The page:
Jonny Steinberg, the award winning South African writer and recent appointment to the teaching team at the African Studies Centre here at Oxford University, has joined the debate on Julius Malema with an insightful article in the Guardian.
Jonny’s analysis connects nicely with the recent blog post we ran on Malema’s suspension from the ANC, in which SJ Cooper-Knock and Janice Winter explored what the future has in store for “Juju”, the Youth League, and the ruling party.
In the article, Jonny eloquently argues that whether or not Malema returns to political prominence is beside the point; he has already transformed the political landscape, introducing a strain of populism that the political establishment is poorly placed to control. In other words, Malema has already unleashed a genie that cannot be put back in its bottle and as a result his legacy will live on irrespective of his personal fortunes.
As Jonny puts it: ‘ On 8 January, the ANC held its centenary celebrations in a large sports stadium in the provincial town of Bloemfontein. Despite his suspension, Malema sat among the VIPs. When his presence was announced on the public address system, the roar was deafening. The party elders gathered on the stage would have immediately imbibed what that roar meant. It did not mean that Malema had sufficient support to set up a rival party outside the ANC. The old liberation movement’s reputation remains much too formidable for that. What the roar meant was that South Africans have acquired a taste for the new brand of volatile populism Malema has brought to national politics. Malema himself may disappear for now, but he has shown future pretenders in the ANC a new way of acquiring power. There is little doubt that his brand of politics will return.’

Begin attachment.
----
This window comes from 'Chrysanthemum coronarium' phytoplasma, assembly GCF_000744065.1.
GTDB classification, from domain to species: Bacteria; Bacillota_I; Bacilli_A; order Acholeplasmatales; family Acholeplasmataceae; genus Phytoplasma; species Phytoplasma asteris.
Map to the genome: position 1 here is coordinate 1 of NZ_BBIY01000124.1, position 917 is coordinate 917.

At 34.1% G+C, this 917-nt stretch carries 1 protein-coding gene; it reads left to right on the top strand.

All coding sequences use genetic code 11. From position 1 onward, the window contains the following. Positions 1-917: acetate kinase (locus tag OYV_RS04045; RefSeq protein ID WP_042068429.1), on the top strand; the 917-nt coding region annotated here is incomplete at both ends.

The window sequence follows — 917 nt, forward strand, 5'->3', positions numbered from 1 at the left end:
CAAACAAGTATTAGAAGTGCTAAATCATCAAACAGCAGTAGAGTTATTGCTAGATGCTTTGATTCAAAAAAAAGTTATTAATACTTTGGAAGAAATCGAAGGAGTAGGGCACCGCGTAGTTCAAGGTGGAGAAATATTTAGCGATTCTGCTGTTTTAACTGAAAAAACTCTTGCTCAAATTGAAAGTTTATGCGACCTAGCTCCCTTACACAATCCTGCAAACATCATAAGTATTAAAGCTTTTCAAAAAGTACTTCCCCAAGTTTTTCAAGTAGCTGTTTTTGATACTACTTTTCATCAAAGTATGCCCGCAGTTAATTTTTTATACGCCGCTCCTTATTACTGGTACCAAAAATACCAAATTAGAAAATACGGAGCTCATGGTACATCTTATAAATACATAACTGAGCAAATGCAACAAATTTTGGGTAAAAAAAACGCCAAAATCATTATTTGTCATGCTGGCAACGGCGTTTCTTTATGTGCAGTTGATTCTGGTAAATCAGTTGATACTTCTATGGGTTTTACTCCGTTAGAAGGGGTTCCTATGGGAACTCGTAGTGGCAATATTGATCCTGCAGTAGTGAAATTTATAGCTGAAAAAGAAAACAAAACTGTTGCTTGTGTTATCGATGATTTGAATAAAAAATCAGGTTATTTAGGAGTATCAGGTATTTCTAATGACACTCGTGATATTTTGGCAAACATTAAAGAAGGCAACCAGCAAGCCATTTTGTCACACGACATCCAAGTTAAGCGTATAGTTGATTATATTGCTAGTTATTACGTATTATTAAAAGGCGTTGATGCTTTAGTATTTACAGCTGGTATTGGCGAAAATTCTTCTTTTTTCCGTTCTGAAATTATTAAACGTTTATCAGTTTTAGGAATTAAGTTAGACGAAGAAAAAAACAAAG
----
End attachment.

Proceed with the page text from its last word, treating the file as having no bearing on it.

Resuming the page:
For the full text of Jonny’s article, click here
For Jonny’s profile and a list of his publications, click here
For our original blog post, click here
For a discussion of populism in Africa, click here